Here's a photo of my "Stairmaster desk," which I've developed as a Stairmaster alternative to the [http://www.treadmill-desk.com/|Treadmill desk].
The idea of a treadmill desk stems from research done by [http://www.cspinet.org/nah/index.htm|Dr. James Levine] of the Mayo Clinic. Levine studies "non-exercise activity thermogenesis" (NEAT), which is medical lingo for "activities that aren't strenuous enough to be considered exercise but still burn calories." He finds, for example, that just walking at a casual pace burns about 100 more calories per hour than sitting. He's therefore worked with a company called Steelcase to design a "[http://www.steelcase.com/na/walkstation_products.aspx?f=30670|walkstation]" that consists of a treadmill attached to a desk, where people can walk at a slow pace throughout the workday.
The only problem is, the Walkstation costs about $4,000, so hacker ingenuity is stepping in to develop cheaper solutions. Jay Buster (see link above) added a desk surface to a used treadmill, using $49 in materials. I don't own a treadmill, and I'm not sure I have the space for one, but I do own a Stairmaster (which I bought used a few years ago via eBay). I wanted to see whether a Stairmaster desk would work as well as a treadmill desk.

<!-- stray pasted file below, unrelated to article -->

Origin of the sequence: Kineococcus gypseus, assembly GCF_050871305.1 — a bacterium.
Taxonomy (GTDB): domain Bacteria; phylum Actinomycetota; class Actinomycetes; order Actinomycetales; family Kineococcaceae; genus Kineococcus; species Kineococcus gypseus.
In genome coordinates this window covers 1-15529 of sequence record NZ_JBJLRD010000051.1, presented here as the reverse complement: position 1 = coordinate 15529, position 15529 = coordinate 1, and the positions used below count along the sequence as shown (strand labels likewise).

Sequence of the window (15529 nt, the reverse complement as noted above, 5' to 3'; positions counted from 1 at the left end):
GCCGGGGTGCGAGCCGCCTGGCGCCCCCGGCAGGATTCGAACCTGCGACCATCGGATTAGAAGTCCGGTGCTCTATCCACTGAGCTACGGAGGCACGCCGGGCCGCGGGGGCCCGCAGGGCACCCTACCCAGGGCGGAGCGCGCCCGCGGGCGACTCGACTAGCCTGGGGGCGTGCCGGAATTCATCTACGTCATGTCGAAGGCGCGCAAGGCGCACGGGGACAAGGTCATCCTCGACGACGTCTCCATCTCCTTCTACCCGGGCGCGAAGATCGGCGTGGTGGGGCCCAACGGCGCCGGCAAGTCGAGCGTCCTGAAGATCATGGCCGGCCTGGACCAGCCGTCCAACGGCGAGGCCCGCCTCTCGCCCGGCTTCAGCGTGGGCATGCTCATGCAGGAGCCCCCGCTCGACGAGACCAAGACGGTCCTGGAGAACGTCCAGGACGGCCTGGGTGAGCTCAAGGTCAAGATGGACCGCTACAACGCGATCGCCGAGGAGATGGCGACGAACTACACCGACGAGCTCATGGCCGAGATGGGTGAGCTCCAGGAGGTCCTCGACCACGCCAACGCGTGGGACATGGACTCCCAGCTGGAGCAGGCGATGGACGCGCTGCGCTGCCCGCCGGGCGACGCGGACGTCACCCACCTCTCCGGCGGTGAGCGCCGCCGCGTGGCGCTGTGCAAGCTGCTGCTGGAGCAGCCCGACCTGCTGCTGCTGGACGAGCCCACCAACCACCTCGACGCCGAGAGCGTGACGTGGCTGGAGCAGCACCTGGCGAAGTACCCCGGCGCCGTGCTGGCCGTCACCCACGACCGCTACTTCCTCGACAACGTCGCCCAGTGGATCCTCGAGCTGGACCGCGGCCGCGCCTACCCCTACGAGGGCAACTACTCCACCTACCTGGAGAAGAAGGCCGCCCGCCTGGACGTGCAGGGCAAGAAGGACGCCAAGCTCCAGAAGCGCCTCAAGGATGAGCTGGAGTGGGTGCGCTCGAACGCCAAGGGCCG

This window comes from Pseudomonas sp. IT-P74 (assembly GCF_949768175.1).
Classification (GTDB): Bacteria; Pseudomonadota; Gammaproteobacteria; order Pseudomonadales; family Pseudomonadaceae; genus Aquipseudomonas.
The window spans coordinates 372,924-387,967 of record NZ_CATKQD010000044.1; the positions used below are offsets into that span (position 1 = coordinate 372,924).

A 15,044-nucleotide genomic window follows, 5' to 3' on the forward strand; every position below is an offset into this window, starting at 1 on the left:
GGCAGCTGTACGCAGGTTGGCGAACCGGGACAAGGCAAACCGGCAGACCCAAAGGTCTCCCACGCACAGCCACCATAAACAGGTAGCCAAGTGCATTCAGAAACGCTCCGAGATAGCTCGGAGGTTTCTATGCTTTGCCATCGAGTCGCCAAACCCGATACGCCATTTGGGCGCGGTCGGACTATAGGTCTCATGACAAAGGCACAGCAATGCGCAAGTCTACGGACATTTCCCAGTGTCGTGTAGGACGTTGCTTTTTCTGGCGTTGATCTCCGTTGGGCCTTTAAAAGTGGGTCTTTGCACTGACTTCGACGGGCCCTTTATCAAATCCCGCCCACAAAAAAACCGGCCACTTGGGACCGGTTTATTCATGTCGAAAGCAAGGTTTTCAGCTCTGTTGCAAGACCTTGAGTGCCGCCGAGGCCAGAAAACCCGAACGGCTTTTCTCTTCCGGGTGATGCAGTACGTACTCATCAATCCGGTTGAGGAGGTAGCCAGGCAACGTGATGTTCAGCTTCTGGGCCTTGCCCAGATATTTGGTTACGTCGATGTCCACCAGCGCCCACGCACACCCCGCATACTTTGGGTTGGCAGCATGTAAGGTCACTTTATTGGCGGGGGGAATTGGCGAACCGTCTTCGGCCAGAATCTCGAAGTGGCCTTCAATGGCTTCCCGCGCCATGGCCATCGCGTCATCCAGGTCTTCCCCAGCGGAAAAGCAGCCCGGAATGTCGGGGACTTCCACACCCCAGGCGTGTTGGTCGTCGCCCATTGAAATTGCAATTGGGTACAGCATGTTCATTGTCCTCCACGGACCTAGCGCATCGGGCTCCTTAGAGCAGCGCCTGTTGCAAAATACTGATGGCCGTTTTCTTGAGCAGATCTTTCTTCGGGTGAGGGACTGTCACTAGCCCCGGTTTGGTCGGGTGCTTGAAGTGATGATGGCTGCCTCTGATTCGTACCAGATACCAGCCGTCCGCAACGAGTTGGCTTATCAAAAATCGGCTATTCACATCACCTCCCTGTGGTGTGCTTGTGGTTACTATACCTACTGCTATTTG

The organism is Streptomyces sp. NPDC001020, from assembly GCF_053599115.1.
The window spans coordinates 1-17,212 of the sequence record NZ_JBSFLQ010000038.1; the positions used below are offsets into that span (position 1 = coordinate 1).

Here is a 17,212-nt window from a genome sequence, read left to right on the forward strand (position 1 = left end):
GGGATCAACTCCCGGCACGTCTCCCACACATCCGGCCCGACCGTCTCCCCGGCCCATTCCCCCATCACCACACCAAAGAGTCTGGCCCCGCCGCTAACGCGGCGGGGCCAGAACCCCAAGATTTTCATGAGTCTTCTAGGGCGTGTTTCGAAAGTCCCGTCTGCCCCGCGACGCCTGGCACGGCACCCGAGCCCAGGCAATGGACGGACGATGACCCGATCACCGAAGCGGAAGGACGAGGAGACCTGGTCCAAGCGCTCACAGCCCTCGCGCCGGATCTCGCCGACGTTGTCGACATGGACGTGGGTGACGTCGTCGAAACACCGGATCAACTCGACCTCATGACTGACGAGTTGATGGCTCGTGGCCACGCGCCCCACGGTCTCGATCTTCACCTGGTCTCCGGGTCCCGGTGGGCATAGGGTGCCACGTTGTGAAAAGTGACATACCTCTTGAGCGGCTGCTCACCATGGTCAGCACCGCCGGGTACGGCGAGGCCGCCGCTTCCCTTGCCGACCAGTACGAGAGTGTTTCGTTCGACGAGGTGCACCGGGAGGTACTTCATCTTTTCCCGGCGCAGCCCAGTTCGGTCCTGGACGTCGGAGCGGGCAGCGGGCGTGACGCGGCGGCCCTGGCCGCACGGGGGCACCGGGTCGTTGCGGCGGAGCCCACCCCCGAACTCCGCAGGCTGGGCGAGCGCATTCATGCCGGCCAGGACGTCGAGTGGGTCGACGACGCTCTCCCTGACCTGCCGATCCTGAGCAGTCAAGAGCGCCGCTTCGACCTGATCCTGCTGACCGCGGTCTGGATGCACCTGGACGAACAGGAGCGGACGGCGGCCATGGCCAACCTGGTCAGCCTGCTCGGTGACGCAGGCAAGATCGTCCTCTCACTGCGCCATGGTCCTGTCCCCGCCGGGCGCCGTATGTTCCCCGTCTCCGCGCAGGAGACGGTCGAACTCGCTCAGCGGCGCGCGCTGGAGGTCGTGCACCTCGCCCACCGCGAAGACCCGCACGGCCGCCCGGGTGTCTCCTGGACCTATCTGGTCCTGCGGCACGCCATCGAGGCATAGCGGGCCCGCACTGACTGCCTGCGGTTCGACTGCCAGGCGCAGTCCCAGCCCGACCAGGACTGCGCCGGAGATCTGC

I already have a sturdy plastic reading rack that can hold a book while I'm exercising. The rack is strong enough to support the weight of a laptop computer and other work supplies. The problem is that the rack is designed to lay parallel with the Stairmaster's control panel, so it's not level. This makes it awkward to actually type.
After taking a few measurements, I broke down a cardboard box and refolded it to create a 30 degree wedge. Placing it on top of the reading rack gives me the level surface that I need.
I've been using it for the past couple of days, and it works pretty well. With my Stairmaster set at its lowest speed, it's easy to type, and I can carry on a phone conversation without getting out of breath. Obviously the cardboard box isn't a permanent solution. It's not very stable, and eventually it will break down. For phase two, therefore, I'm planning to put together a more permanent solution: a piece of wood cut to fit the shape of the wedge I need. On top of the wood, I'll mount a computer lap desk like [http://www.stacksandstacks.com/html/762_computer-lap-desk-padded-wrist-rest.htm|this one], which will provide enough room to accommodate my phone and a couple of other items in addition to the laptop.
I think my Stairmaster desk burns more calories per hour than Levine's treadmill desk, which he uses at a speed setting of 0.7 miles per hour. My best guess so far is that I'm burning about 200-250 calories per hour, roughly double what he's doing. Assuming I use the desk for 4 hours a day while I'm working, that's a whopping 800 to 1,000 calories. Thinville, here I come.